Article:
Racism in Lorraine Hansberry’s Plays

4 April 2015
Examines realistic, optimistic, non-revolutionary depiction of racial conflict in A Raisin in the Sun & two more dramas.

This study will examine racial conflict as it is portrayed by Lorraine Hansberry in three plays, A Raisin in the Sun, What Use Are Flowers? and The Sign in Sidney Brustein’s Window. As an intelligent black woman and artist born in 1930 and dying in 1965, Hansberry is clearly aware of the significance of racism in the United States, and she includes racial bigotry and stereotyping as important elements of each of these three plays, either directly or indirectly.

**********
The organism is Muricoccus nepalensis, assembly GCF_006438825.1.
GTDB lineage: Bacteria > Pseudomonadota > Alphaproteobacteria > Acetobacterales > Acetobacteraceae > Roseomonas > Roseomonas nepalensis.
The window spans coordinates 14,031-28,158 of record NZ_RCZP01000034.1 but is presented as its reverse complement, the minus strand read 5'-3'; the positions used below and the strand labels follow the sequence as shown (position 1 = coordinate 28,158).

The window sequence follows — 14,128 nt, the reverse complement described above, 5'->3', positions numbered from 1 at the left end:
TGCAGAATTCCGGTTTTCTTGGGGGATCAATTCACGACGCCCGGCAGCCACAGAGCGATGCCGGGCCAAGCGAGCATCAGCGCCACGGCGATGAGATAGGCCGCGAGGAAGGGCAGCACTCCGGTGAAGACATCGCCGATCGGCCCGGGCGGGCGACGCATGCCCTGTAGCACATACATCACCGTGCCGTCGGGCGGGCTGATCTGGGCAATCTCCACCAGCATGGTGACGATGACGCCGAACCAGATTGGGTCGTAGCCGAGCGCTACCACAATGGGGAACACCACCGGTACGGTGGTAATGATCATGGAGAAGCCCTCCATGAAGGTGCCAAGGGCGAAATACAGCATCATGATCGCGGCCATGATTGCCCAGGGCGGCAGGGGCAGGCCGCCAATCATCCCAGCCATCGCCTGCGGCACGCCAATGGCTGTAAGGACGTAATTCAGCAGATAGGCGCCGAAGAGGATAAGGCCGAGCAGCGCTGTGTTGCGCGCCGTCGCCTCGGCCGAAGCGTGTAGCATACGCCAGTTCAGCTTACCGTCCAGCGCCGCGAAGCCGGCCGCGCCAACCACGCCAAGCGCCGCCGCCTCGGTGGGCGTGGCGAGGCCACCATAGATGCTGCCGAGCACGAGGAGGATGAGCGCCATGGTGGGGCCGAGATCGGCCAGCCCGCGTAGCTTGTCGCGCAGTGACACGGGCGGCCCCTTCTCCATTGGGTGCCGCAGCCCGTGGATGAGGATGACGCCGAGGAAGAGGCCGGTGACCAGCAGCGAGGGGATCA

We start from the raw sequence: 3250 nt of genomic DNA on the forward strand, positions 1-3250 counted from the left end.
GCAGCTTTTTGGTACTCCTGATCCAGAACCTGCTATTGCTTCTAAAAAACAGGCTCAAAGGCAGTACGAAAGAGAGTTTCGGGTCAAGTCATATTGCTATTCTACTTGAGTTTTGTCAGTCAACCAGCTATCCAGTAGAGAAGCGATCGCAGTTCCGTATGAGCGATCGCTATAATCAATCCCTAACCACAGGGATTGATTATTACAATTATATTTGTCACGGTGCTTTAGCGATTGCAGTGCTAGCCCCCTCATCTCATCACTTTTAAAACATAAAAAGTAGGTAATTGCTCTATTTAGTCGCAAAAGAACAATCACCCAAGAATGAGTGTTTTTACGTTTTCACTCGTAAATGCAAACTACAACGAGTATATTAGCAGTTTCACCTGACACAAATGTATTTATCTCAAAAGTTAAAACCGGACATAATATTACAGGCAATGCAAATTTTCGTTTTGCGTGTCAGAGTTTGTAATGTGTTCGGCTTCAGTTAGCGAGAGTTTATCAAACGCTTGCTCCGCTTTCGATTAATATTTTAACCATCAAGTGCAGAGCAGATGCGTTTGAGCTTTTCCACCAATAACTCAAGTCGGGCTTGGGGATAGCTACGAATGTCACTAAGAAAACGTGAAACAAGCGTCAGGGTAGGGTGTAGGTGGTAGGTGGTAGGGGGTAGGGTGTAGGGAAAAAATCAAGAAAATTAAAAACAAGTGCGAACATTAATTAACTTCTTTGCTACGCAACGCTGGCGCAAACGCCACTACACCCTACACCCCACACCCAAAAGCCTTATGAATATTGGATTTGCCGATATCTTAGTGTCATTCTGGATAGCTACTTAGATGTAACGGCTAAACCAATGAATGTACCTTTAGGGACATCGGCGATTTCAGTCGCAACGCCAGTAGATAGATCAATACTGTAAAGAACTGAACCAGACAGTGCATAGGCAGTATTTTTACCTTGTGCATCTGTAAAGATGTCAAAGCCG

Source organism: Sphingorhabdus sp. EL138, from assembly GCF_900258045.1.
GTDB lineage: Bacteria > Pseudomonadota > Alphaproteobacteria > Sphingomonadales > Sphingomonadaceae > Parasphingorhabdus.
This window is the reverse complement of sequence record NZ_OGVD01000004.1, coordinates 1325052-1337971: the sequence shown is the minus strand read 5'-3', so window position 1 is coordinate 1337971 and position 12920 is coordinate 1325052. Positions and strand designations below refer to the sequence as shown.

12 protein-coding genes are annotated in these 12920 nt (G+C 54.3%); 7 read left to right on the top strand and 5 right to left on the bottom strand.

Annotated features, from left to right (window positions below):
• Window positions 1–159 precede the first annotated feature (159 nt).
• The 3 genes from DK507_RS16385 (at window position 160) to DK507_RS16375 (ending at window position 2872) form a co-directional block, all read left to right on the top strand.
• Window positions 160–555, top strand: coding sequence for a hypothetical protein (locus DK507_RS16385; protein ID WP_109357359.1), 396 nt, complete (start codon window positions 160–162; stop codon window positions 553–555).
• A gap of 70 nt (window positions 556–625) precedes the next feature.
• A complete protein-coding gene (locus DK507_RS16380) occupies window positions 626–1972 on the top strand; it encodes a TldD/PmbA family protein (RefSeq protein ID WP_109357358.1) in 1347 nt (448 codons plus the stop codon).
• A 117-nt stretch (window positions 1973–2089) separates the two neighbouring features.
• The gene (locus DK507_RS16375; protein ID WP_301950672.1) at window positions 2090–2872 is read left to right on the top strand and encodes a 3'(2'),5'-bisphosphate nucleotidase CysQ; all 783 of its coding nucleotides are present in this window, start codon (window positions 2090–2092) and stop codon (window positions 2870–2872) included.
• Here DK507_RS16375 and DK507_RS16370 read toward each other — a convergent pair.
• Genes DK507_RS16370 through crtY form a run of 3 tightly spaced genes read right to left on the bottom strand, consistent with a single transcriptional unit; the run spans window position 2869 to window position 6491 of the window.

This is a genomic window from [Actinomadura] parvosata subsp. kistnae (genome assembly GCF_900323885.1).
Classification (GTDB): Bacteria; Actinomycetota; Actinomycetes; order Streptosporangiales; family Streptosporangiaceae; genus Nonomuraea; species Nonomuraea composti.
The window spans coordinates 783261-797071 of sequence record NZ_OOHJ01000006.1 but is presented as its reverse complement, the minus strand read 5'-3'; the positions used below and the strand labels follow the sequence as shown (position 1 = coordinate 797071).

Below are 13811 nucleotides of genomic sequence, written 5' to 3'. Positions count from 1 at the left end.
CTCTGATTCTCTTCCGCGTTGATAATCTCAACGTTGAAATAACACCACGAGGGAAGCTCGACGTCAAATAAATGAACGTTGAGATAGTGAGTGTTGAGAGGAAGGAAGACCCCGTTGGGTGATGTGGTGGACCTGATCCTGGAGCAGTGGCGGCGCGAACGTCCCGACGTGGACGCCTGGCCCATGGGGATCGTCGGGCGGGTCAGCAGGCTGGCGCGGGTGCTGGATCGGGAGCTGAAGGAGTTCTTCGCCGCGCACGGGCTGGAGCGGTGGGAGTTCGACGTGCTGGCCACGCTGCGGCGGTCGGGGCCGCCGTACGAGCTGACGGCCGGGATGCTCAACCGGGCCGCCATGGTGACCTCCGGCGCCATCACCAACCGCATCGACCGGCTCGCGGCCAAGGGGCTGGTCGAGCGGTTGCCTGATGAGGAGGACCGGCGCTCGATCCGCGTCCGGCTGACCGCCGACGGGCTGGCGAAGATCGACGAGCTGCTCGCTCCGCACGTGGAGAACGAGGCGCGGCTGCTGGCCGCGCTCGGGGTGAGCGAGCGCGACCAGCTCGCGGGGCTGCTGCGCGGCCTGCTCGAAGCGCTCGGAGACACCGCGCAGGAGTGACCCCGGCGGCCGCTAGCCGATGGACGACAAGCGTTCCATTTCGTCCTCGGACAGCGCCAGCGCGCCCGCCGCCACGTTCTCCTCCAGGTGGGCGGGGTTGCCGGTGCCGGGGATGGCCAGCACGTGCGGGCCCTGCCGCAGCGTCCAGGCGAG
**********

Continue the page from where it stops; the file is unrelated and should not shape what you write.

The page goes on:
However, Hansberry is an optimist, not a revolutionary. Her work leans toward the reassuring rather than the disturbing. Her characters, for the most part, live in a world which still contains the salvation and healing that love and personal development can bring, even in the face of racial and other obstacles.

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